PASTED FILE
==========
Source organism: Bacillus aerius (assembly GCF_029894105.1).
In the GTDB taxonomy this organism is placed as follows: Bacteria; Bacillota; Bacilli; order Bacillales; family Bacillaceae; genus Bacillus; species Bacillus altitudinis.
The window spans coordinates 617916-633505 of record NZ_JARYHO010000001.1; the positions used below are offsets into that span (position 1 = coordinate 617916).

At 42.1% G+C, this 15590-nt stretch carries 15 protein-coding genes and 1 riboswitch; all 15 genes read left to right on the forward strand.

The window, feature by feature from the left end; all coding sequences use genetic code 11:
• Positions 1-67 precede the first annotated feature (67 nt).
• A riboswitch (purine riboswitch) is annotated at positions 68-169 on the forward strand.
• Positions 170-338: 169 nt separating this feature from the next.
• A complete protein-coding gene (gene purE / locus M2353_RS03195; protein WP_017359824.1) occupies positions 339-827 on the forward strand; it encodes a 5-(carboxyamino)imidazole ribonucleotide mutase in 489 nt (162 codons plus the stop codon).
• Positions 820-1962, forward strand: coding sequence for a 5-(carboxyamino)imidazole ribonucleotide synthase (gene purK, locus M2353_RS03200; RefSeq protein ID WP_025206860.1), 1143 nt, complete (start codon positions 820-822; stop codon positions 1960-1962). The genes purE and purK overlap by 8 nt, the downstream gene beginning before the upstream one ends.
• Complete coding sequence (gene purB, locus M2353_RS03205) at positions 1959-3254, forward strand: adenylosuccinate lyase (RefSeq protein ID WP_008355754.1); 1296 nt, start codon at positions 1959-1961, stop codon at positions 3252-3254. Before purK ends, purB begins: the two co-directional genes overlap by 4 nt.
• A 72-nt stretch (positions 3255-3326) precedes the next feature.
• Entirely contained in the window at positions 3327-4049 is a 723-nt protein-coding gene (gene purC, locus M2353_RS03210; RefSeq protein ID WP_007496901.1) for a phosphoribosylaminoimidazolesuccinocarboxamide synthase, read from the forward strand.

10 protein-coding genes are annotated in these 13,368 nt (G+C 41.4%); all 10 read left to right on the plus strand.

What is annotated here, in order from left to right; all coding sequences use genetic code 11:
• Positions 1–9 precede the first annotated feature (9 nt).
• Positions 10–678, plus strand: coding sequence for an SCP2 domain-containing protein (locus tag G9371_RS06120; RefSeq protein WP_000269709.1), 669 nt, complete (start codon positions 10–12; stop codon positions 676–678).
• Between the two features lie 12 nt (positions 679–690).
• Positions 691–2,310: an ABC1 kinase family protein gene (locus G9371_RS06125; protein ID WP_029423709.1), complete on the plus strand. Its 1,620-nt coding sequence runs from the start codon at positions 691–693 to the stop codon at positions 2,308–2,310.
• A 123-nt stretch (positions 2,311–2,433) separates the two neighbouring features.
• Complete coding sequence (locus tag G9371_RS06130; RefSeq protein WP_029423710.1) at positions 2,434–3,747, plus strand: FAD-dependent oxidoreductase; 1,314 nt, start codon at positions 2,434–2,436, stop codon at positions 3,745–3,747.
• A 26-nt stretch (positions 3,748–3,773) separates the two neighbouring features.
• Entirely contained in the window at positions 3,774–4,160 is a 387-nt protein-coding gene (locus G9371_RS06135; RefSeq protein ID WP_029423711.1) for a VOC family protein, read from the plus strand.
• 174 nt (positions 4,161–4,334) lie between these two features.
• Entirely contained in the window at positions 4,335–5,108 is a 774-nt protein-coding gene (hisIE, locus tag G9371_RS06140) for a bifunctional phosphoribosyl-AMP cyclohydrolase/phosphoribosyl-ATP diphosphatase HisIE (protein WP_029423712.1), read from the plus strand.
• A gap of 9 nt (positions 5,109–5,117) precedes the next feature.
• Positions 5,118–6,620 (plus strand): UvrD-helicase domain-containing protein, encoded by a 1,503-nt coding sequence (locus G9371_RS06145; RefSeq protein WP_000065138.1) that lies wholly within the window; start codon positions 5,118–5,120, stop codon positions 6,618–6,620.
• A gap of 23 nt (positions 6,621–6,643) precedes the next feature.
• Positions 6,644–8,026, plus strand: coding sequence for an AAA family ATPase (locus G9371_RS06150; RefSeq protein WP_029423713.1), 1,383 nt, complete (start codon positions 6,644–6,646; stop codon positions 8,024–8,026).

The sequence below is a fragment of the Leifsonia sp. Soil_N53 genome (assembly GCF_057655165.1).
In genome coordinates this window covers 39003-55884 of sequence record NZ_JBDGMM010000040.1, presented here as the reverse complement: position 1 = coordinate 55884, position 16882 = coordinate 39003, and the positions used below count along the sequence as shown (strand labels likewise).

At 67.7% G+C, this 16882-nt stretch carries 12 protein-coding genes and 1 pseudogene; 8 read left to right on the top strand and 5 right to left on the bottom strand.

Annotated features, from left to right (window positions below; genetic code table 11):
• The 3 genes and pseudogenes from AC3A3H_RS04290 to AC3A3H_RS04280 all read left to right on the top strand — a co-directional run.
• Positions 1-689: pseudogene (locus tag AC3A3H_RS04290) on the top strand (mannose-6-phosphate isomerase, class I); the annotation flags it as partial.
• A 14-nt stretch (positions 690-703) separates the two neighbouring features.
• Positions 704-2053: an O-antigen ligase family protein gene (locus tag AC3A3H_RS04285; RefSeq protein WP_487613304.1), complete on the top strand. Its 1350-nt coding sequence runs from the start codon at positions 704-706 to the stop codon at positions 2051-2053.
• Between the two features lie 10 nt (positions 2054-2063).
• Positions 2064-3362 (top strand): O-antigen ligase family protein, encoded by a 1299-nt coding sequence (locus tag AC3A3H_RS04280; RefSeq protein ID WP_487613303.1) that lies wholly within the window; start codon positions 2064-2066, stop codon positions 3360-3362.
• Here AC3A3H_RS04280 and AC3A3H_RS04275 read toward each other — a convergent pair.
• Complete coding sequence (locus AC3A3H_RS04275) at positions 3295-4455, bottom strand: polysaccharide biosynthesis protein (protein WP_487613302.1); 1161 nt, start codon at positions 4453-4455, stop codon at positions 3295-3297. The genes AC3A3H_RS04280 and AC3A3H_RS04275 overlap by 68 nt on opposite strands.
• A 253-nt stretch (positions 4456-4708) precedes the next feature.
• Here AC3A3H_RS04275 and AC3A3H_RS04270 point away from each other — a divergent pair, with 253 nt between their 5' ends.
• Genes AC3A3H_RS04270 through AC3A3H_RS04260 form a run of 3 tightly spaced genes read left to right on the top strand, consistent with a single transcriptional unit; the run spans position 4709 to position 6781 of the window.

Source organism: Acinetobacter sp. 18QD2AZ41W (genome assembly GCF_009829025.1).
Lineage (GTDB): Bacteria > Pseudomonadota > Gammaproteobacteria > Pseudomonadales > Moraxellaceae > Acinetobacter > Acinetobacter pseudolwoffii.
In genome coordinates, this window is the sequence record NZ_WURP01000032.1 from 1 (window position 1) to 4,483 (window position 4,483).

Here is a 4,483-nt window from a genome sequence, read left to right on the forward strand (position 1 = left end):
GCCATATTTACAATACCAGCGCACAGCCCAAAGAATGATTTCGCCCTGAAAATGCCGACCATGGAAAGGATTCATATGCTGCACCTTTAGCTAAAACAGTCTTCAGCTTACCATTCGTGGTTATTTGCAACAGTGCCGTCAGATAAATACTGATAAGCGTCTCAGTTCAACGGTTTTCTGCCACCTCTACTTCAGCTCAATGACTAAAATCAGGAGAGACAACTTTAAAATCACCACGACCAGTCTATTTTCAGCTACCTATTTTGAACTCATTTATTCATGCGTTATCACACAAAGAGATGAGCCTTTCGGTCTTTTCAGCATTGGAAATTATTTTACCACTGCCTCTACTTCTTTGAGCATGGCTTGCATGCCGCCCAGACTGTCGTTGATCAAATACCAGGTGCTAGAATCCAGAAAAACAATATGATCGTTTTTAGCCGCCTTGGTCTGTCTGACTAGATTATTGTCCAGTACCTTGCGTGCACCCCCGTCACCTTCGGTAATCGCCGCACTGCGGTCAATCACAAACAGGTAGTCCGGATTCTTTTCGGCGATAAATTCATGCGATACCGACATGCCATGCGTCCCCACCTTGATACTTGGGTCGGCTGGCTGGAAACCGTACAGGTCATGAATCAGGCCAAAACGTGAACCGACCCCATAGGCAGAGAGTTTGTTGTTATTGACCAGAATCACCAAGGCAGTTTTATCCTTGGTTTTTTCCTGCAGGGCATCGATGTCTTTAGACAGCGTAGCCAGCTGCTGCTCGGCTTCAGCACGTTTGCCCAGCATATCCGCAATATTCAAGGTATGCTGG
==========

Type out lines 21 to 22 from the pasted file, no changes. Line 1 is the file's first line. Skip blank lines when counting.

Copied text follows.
• Complete coding sequence (locus tag G9371_RS06130; RefSeq protein WP_029423710.1) at positions 2,434–3,747, plus strand: FAD-dependent oxidoreductase; 1,314 nt, start codon at positions 2,434–2,436, stop codon at positions 3,745–3,747.
• A 26-nt stretch (positions 3,748–3,773) separates the two neighbouring features.